Mike Hankins, a member of the Lunenburg County Board Supervisors, criticized the slow pace of broadband deployment after Feinman outlined the governor’s 10-year goal of connecting every Virginian to the internet.

“It won’t help communities grow,” said Hankins of the 10-year timetable.

Current projections have Lunenburg and other counties across Southside Virginia losing upwards of five percent of their population each year for the next decade.

The Federal Communications Commission (FCC) has set aside $84.5 million over the next decade to connect a mere 31,000 homes and businesses, among millions nationwide that need service, prompting Hankins to observe that the Commonwealth is better equipped than the federal government to address the issue.

Riggleman agreed the Commonwealth could do a better job allocating funds compared to the federal government, but the response did not appear to appease Hankins.

Feinman explained how policy changes at the state level in the form of the Utility Leverage Bill will allow for more internet service providers (ISPs) to develop community networks. Under the bill, utilities like Appalachian Power and Dominion can now develop internet service — something they were barred from doing in the past.

He encouraged local governments to take advantage of a newly-enacted special tax district bill through which localities can add a small surcharge on local tax bills to raise matching funds for internet grants. Feinman predicted that locations with matching funds would be looked on more favorably by more internet service providers.

His final word of advice was for communities to think regionally, not locally. He said Virginia would no longer support funding requests that “cherry pick” or “go after the low hanging fruit” when it comes to deciding where to provide service. Funding for future projects will go to those providers that propose regional and universal service.

John Lee, CEO of Mecklenburg Electric Cooperative, asked Feinman and the other panelists to prioritize funding to companies that are looking to install ultra-high speed fiber optic broadband, as opposed to slower wireless service, but he was told that it is not financially feasible or geologically realistic to require that every project be built using fiber.

Chad Parker and Richard Jenkins with the USDA focused their remarks on two USDA programs that fund rural internet projects. They, too, stressed the importance regional projects when evaluating which requests to fund.

Within the next month the USDA will award around $600 million through its Reconnect America Program. The funds will be provided in either the form of a grant award, a low-interest loan or a combination of the two. There is $200 million set aside in each funding category.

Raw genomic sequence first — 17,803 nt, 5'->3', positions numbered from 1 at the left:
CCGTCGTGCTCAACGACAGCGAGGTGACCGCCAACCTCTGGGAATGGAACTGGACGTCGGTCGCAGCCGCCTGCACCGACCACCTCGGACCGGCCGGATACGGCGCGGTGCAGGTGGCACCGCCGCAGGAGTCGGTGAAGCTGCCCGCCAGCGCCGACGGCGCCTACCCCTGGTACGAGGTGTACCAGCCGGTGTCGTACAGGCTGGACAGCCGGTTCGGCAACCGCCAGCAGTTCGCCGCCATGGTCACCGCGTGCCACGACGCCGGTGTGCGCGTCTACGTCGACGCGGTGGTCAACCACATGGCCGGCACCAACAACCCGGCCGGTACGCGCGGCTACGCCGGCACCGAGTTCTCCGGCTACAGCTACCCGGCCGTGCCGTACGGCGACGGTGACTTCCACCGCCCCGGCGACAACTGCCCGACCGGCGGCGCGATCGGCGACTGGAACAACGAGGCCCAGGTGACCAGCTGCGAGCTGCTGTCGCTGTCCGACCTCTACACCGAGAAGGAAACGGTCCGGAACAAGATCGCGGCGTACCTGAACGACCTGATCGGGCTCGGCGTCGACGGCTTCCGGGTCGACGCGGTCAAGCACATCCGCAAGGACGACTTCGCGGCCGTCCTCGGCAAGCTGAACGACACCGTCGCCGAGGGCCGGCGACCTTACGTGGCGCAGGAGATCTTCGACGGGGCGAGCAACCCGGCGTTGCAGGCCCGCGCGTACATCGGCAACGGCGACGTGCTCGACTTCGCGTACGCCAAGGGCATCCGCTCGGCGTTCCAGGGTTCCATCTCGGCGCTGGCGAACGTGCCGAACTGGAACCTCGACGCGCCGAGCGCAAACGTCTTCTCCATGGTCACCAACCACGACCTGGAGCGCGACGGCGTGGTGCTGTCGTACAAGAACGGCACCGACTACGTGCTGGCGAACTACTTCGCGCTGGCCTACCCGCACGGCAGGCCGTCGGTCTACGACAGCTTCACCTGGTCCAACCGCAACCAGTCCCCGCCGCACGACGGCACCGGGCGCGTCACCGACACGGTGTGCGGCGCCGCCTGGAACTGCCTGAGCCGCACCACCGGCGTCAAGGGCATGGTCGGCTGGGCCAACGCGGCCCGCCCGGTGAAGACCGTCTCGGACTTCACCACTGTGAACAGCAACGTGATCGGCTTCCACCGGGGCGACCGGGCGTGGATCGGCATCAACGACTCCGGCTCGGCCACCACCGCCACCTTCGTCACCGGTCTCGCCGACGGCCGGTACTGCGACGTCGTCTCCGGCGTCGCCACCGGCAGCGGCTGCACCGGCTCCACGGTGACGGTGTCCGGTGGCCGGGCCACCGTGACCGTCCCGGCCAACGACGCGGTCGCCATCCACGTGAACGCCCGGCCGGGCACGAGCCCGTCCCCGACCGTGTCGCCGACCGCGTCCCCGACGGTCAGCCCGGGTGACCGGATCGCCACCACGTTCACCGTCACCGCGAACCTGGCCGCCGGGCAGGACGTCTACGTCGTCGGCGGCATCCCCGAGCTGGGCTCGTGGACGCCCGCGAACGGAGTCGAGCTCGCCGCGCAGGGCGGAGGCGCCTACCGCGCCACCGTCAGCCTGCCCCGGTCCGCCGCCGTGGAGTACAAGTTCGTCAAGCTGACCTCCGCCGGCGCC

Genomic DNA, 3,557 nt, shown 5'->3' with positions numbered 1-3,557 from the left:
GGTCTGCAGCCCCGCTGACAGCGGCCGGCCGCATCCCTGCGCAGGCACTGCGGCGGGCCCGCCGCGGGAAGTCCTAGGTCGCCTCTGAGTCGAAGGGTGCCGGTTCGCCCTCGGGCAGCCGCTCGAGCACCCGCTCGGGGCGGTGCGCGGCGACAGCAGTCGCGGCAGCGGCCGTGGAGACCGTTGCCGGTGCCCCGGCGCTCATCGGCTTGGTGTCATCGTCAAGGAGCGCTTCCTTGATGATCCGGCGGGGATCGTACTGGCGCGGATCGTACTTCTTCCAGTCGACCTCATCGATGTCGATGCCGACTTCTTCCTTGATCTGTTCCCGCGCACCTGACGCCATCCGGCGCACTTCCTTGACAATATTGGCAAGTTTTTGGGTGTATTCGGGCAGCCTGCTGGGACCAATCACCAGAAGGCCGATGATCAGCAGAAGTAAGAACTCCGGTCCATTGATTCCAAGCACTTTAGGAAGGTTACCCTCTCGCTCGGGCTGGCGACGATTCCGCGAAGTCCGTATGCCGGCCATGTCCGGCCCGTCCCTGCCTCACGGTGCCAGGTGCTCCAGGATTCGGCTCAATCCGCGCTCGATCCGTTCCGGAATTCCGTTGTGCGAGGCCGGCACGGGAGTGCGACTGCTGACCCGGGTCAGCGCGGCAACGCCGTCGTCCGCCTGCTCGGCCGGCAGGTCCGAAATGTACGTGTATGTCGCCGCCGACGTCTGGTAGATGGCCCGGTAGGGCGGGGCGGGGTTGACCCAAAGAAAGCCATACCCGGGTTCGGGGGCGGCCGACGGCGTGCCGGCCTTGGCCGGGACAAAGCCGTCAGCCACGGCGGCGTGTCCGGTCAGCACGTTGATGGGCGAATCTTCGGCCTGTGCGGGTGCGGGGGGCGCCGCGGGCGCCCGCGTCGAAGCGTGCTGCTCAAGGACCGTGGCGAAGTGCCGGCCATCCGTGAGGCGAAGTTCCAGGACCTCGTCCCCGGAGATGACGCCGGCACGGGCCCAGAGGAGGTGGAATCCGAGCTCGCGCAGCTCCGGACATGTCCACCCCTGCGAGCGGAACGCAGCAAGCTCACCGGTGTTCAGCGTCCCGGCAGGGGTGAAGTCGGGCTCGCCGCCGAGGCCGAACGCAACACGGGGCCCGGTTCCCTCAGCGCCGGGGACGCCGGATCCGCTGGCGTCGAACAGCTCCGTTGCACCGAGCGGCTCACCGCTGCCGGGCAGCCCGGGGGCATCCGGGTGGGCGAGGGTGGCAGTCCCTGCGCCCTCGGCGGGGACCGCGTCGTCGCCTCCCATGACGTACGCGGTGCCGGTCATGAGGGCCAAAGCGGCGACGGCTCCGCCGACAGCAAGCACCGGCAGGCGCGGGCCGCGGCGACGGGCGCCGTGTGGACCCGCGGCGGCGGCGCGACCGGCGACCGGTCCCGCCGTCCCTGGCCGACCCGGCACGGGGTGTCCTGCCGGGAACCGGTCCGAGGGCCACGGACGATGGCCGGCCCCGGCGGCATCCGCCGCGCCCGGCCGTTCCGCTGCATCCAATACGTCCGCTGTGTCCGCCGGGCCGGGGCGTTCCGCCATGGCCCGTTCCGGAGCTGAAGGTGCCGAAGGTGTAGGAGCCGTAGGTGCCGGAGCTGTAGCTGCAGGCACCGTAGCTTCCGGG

Parker said they already know that not every project will get approved. By the time the July 21 application deadline passed, Parker said his office had received 78 applications seeking $525 million in grant money. Of that sum, 53 applications sought $342 million combination grant/loan money and 15 applications requested $258 million in loans. Mecklenburg Electric Cooperative is one of the 78 grant-only applicants.

Parker did not indicate the level of funding Mecklenburg Electric Cooperative hopes to receive.

“Obviously, we are way over-subscribed,” said Parker, before explaining that another $550 million will be available through the program by the end of the year.

In addition to regional projects, Parker said Reconnect program will give priority to those projects aimed at improving quality of life. “We will look at who are you connecting.” USDA prefers projects that focus on connecting “kids to schools, and the elderly and families to healthcare, and service to farmers and business that will increase economic aspects.”

The last funding source discussed was the Community Connect money that Jenkins’ office oversees. These are grants of between $500,000 and $3 million with a 15 percent match. The window to apply for this money will not be available until the spring at the earliest.

He encouraged communities to reach out to him now, to see if their area could benefit from Community Connect money.

Tell-a-Friend | Submit a Comment



Something needs to be done about the internet issue. There is always a push for wanting our kids to stay in the area but they can't even get high speed internet to do their homework in Mecklenburg County. It's ridiculous!

Advertising Flyer

Find out how you can reach more customers by advertising with The News & Record and The Mecklenburg Sun -- in print and online.